Watching Sunderland in plight should be a warning to all those sides that think they are too good to go down.
By Matty Lawrence
That accusation can be leveled at sides such as West Ham Utd and Southampton who flirted with relegation, but couldn’t quite seal the deal, and Stoke and Swansea who had the trap door opened and a Huddersfield FC size 10 boot firmly implanted upon their behind on their way out of the EPL. Could one of those two teams “do a Sunderland?
”Sunderland, a massive, former, power house from the North East of England, who have had back-to-back relegations and find themselves mired in the rigours of League One when the season trots back around again in a few months. There have been prior warnings in the last couple of decades: Manchester City, our record-breaking champions of the 2017-18 season, was in third tier hell just a couple of decades ago. Add to City, European Cup winners Nottingham Forest and top tier winning Leeds United and you have quite a triumvirate of clubs who languished in League One not so long ago.
So, why did Sunderland think they would be any different? Bad ownership, bad management and a whole host of bad players led Sunderland Football Club down the garden path of relegation and into the quagmire of ties against the likes of Fleetwood Town and Accrington Stanley.
Sunderland have parted company with numerous managers in the last few seasons and Chris Coleman was the most recent to go when he failed to stave off relegation. Ellis Short, the American owner, has engineered a massive downturn in fortunes for the football club since taking over in 2008 and the incoming consortium have a massive task on their hands. Loyal indigenous fans demand EPL football as a bare minimum and that is at least two seasons away. The best they can hope for is Premier League football in the 2020-21 season, way off on the footballing horizon.
Short’s neglect of Sunderland AFC mirrors the country’s neglect of the North-East. The economic plight of the North-East of England is a fitting metaphor for the downward spiral of SAFC and it’s going to take more than a person at the helm with a weak underbelly and a lack of a discernible plan to drag either out of the clutches of the repo man. Let’s dial it back a notch and at least make a football comparison with the club: Sunderland AFC is Jack Rodwell and, boy, have we heard a lot about Rodwell, but rarely in relation to the sport itself.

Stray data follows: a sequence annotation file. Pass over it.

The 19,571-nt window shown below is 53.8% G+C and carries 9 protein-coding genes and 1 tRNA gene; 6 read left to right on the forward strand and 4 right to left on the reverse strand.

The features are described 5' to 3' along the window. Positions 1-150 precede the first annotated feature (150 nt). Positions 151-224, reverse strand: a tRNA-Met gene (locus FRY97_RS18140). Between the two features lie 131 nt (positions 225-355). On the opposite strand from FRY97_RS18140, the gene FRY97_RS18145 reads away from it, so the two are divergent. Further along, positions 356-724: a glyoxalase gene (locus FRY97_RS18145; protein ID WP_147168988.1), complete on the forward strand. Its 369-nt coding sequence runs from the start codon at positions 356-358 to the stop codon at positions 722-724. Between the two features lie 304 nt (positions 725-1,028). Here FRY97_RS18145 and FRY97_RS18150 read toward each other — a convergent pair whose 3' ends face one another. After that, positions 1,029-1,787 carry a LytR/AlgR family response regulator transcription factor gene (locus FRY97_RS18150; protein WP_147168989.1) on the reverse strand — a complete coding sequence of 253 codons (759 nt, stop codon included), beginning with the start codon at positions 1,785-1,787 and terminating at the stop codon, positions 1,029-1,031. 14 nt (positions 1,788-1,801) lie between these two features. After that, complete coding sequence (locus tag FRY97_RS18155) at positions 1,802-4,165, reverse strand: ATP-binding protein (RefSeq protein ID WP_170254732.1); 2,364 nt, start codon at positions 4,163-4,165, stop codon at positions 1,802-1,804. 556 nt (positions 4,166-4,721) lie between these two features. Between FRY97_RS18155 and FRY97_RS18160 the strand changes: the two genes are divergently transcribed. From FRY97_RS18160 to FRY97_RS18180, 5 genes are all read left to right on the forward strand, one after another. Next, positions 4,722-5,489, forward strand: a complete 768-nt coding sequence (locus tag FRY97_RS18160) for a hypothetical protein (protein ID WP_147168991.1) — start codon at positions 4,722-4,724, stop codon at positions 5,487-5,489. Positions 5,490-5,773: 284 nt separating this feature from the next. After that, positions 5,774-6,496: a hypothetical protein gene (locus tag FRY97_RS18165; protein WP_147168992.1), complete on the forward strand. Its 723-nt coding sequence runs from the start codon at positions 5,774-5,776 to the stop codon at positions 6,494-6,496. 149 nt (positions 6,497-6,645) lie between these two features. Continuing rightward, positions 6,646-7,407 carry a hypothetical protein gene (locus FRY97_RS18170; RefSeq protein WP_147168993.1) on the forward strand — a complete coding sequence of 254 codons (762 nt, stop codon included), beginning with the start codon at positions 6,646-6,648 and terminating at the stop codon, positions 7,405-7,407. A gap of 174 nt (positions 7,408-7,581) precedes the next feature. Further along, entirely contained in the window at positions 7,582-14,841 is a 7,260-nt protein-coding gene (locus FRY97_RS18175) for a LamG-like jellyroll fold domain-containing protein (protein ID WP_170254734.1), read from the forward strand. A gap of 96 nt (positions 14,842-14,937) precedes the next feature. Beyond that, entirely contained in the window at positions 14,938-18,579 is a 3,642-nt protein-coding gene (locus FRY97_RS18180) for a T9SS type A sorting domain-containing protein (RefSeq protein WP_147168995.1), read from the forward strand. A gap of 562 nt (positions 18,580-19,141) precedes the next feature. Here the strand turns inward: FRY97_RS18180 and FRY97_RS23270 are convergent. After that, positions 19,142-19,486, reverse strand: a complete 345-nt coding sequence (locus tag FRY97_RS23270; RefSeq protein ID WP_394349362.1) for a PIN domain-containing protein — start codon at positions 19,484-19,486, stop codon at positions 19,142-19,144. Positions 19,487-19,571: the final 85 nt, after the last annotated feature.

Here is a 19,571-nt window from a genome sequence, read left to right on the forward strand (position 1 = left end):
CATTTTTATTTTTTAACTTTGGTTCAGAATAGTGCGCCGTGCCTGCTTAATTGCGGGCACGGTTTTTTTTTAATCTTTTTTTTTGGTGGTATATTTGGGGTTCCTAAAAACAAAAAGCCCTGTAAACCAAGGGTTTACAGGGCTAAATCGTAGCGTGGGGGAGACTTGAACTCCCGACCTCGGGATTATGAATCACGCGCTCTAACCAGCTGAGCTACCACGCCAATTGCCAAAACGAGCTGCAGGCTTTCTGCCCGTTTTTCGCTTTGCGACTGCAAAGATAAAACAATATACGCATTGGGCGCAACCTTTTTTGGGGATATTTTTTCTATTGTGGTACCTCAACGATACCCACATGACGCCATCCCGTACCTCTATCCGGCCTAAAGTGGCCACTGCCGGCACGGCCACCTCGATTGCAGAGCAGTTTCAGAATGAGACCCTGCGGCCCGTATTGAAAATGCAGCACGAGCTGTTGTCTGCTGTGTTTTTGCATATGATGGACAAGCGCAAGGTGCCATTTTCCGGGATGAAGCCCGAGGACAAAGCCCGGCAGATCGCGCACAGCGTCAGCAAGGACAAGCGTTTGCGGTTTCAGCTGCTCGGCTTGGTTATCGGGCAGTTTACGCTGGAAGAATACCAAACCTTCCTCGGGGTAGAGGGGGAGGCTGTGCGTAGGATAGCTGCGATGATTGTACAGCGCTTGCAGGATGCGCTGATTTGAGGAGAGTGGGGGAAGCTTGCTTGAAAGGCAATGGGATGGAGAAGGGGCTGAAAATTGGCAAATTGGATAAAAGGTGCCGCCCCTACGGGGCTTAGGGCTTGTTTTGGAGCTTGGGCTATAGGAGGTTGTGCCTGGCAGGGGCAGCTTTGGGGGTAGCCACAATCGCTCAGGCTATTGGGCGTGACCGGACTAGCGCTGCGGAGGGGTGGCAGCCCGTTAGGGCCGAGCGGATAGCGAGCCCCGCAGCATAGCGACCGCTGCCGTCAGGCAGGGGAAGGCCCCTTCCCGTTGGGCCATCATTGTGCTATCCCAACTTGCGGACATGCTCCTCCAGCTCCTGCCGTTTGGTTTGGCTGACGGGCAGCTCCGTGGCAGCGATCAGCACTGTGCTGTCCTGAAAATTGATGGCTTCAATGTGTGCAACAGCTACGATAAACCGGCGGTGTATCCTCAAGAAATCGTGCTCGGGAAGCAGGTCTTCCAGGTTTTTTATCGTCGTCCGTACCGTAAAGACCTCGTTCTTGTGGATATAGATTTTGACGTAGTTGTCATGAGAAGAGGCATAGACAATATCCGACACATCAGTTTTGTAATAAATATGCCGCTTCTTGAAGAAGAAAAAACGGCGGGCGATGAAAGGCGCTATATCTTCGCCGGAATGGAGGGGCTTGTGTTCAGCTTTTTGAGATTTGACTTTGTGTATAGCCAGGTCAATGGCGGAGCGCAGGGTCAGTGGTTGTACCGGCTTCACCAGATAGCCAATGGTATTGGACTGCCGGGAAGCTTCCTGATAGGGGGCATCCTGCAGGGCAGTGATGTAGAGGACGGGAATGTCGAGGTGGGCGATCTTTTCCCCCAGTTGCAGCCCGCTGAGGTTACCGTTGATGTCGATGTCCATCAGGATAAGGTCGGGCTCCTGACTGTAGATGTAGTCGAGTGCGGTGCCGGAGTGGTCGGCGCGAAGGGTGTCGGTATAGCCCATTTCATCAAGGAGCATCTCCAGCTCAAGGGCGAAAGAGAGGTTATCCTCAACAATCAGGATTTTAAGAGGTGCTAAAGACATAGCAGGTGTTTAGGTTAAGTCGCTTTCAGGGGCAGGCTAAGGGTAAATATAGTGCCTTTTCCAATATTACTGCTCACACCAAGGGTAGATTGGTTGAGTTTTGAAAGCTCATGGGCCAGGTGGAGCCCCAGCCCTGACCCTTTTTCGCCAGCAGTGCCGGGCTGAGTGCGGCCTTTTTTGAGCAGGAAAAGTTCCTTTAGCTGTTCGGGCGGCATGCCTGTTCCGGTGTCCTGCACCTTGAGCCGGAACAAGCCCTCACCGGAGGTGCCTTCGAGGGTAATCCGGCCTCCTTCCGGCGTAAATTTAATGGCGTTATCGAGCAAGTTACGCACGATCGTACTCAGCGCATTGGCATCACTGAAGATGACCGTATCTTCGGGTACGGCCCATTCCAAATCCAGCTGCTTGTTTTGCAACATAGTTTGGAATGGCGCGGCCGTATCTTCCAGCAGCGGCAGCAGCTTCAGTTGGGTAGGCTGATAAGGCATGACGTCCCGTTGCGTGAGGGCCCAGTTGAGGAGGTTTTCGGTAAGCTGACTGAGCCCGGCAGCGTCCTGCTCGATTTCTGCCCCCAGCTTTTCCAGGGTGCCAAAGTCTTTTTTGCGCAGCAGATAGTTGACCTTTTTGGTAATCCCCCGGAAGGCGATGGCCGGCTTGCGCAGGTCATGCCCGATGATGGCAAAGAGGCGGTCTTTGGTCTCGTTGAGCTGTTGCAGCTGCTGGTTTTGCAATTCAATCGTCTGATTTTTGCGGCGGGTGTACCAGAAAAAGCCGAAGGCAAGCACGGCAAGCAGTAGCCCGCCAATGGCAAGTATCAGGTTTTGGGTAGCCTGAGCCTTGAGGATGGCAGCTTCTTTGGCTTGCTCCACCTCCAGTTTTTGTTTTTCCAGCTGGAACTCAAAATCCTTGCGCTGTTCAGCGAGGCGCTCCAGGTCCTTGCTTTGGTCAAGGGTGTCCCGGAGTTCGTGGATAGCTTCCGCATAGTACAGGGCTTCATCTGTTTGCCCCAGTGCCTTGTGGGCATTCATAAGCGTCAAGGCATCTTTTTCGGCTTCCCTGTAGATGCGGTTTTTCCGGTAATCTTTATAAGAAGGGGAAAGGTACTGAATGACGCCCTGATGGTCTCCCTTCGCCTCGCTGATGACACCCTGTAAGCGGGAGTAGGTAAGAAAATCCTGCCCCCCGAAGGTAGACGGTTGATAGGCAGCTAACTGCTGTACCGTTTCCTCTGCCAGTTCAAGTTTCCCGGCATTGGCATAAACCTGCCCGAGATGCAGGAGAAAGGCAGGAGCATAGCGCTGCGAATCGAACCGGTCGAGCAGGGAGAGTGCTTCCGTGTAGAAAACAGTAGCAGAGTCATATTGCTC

A Rod (well) For Their Own Back
For those that don’t know, Rodwell was a precocious talent when he made his debut in the top flight with Everton just over a decade ago – doesn’t time fly when clubs are continually airlifting cash into your bank account? Jack Rodwell had only just begun his professional career at Everton when his (and his agents) head got turned by the newly-monied Manchester City FC in August 2012.
City paid a whopping £12m to Everton for the young prodigy and the rest should have been history. Unfortunately, the only thing that was history up to this point was Rodwell’s career. Pretty much two years after their purchase and just a handful of EPL starts later and Rodwell had been flogged (in all senses of the word) on to Sunderland for £2m, plus exorbitant wages, less than they paid to Sunderland.
And here is where the problem begins for Sunderland AFC and ends for Rodwell and his bank manager. Rodwell signed a lucrative £70,000.00, five-year contract, so reports go. Sunderland, in their haste to get their man, forgot to insert any relegation clauses into Rodwell’s contract. Last season, Rodwell was still receiving that tidy sum while playing Championship football. More to the point, I guess, was Rodwell was receiving that sum to NOT play Championship football.
The afore-mentioned Coleman and Rodwell were at loggerheads for the final few months of the season: Rodwell wanted to leave because he wasn’t playing, so Sunderland agreed to rip up his contract, but no club in their right mind would take over Rodwell’s vastly inflated £70K a week wages. There was a stand-off. In this situation, there is only one winner, the player. (We have seen it previously with Winston Bogarde at Chelsea who sat on a reported four-year, £45K a week salary while rarely kicking a ball in anger).
There is nothing that Sunderland could do to crowbar THEIR player out of the door. Pay up his full contract, or the player is, 99% of the time, going to hunker down. You can make the player train with “the kids,” or treat him deplorably, but, ultimately, the player is the one laughing all the way to the bank.
Let’s be honest, who can blame him, or any other player in a similar situation. I have read and heard numerous fans and staff at Sunderland AFC bemoaning the player and his lack of respect for the club. Well, where is the respect of the club towards the contract that I’m pretty sure Rodwell didn’t force them to draw up.
They instigated the contract and he dutifully signed it. Jack Rodwell didn’t force Ellis Short to run the club on a shoestring in the last few seasons. Rodwell didn’t force Short to employ the plethora of dreadful managers, or hold a gun to his head while the club brought in numerous overpaid prima-donnas at a whim. And Rodwell certainly didn’t force Short to pull his finances in the latter stages of his reign and bring the club into the depths of the third tier of the English football pyramid.
Fans too moan and shout (rightfully so) at escalating ticket prices and merchandise, but want Rodwell to give up his money. If they won’t, why should he? All of their ire should be directed at the fool who placed the contract in front of Rodwell. Jack Rodwell should be applauded for standing his ground and not giving in to the alleged bullying and mistreatment from staff and the club as a whole. You reap what you sow, and it will be a good number of years before Sunderland AFC get a bumper crop again.